The government of Canada has allocated C$29.8 million to DP Energy company Halagonia Tidal Energy to develop a nine-megawatt tidal power project in Nova Scotia that will combine both floating and submerged turbine technology.
The C$117 million project – set to demonstrate the capabilities for extracting energy in both shallow and deep water – will incorporate five Mk1 Andritz Hydro 1.5 MW sea-bed mounted tidal turbines, and a single SR2-2000 floating turbine by Scotrenewables Tidal Power.
At 9MW deployed at two berths at the Fundy Ocean Research Centre for Energy (FORCE) facility in the Bay of Fundy under a single project, the scheme will create around 120 jobs, and generate enough renewable energy to power more than 2,500 homes, according to the government of Canada.
The project – said to be the largest tidal stream array to be deployed in the world – also benefits from a 15-year government Feed-In Tariff (FIT) at a rate of $530/MWh, with the current program seeing the turbines deployed at the FORCE site by the end of 2020.
Simon De Pietro, Director of DP Energy companies, said: “Tidal energy can make a significant contribution to Canada and our world’s need to reduce greenhouse gas emissions, and has the potential to do so in a cost-competitive way along with the more mature renewable technologies of wind and solar.
“This investment and the support of both the Government of Canada and Province of Nova Scotia are welcomed and will help both deliver the technology in a challenging environment and support the development of a new industry as we make the essential transition to a low-carbon world.”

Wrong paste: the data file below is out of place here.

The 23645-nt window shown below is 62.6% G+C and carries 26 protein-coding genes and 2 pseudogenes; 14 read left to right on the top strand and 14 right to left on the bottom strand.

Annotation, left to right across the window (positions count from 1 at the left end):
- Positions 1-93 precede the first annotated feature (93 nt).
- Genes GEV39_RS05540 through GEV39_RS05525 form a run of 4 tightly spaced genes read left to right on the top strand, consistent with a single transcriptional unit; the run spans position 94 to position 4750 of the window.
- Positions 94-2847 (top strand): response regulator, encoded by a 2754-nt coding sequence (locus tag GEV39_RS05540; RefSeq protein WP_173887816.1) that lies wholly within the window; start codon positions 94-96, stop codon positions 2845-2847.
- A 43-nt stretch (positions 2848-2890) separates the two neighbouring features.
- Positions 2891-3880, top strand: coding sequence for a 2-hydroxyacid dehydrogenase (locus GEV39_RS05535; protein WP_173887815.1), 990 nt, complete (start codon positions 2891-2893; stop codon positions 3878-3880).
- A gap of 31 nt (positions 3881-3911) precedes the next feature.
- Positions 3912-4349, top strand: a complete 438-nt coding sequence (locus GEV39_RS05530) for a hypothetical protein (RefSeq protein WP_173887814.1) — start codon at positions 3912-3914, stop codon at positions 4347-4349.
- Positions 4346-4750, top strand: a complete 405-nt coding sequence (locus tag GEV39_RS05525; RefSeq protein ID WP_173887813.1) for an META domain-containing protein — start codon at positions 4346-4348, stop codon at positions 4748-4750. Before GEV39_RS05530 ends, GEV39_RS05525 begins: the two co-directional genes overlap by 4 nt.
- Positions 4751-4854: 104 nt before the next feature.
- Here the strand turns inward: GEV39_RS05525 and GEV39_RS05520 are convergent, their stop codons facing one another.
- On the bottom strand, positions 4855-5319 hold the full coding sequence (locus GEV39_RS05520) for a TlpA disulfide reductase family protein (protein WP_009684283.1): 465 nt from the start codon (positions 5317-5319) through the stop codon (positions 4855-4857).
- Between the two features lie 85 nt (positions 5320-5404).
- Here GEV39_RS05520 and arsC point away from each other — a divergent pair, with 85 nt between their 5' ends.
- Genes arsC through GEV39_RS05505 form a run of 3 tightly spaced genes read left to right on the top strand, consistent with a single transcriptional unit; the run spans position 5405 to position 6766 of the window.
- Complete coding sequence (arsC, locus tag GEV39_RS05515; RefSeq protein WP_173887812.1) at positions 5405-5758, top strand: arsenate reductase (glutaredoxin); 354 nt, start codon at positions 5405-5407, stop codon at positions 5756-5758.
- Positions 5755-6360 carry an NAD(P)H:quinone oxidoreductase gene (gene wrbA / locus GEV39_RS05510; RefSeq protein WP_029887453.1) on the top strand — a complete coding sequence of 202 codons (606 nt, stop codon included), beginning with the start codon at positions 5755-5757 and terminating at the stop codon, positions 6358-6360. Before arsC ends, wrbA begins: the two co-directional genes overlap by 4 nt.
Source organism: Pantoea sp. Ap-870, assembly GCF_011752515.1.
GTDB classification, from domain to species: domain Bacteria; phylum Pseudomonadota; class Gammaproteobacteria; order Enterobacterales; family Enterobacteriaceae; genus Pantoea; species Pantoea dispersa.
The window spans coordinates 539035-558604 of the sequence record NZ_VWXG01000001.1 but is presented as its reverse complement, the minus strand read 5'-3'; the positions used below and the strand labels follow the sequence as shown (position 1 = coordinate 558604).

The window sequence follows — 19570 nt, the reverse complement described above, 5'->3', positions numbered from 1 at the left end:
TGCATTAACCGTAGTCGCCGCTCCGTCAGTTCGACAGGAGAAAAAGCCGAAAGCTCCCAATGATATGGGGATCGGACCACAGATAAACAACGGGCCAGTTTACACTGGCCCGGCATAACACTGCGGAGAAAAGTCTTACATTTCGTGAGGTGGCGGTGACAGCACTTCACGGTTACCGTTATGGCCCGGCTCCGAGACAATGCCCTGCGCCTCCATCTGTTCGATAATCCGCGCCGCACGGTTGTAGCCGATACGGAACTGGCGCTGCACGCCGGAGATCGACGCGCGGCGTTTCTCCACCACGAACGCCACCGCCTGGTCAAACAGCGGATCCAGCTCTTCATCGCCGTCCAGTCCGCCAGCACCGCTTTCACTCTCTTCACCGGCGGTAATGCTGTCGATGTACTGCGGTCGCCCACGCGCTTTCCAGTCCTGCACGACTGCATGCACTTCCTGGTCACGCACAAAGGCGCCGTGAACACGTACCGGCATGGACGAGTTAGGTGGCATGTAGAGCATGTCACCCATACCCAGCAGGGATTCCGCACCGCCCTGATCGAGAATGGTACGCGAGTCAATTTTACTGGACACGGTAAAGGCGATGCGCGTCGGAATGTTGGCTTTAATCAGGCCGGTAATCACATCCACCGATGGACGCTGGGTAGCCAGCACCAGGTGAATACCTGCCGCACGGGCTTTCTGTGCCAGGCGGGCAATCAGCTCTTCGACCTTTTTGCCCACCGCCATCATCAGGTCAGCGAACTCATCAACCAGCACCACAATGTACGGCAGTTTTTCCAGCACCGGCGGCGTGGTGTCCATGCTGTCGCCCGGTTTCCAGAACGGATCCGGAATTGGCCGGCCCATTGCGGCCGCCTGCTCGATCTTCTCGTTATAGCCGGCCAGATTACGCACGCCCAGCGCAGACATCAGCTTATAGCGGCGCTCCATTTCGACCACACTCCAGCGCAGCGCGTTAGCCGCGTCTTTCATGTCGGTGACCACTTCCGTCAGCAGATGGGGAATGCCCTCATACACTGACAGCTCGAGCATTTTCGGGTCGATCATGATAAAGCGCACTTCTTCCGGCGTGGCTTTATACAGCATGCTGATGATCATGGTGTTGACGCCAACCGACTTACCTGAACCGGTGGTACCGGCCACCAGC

“This investment will support a low-carbon future while encouraging businesses to innovate, grow and create well-paying, long-term jobs for Canadians in an emerging sector. We have taken an approach that will grow our economy and protect the environment, all while encouraging growth in the marine renewable energy sector.”
Amarjeet Sohi, Canada’s Minister of Natural Resources, said: “This investment will support a low-carbon future while encouraging businesses to innovate, grow and create well-paying, long-term jobs for Canadians in an emerging sector. We have taken an approach that will grow our economy and protect the environment, all while encouraging growth in the marine renewable energy sector.”
DP Energy has been working closely with both turbine suppliers for the past two years, during which time turbines from both manufacturers have been successfully deployed in real sea environments in Scotland.
In the case of Andritz, the three Mk1 turbines installed at the MeyGen project have produced a cumulative output of more than 8GWh since their deployment in late 2016, while the SR1-2000 prototype deployed by Scotrenewables at the European Marine Energy Centre (EMEC) in Orkney produced more than 3GWh since October 2017.
The funding, announced at the G7 Ministerial Meeting on Working Together on Climate Change, Oceans and Clean Energy in Halifax, is part of Natural Resources Canada’s Emerging Renewable Power Program (ERPP) plan for promoting clean growth and fighting climate change.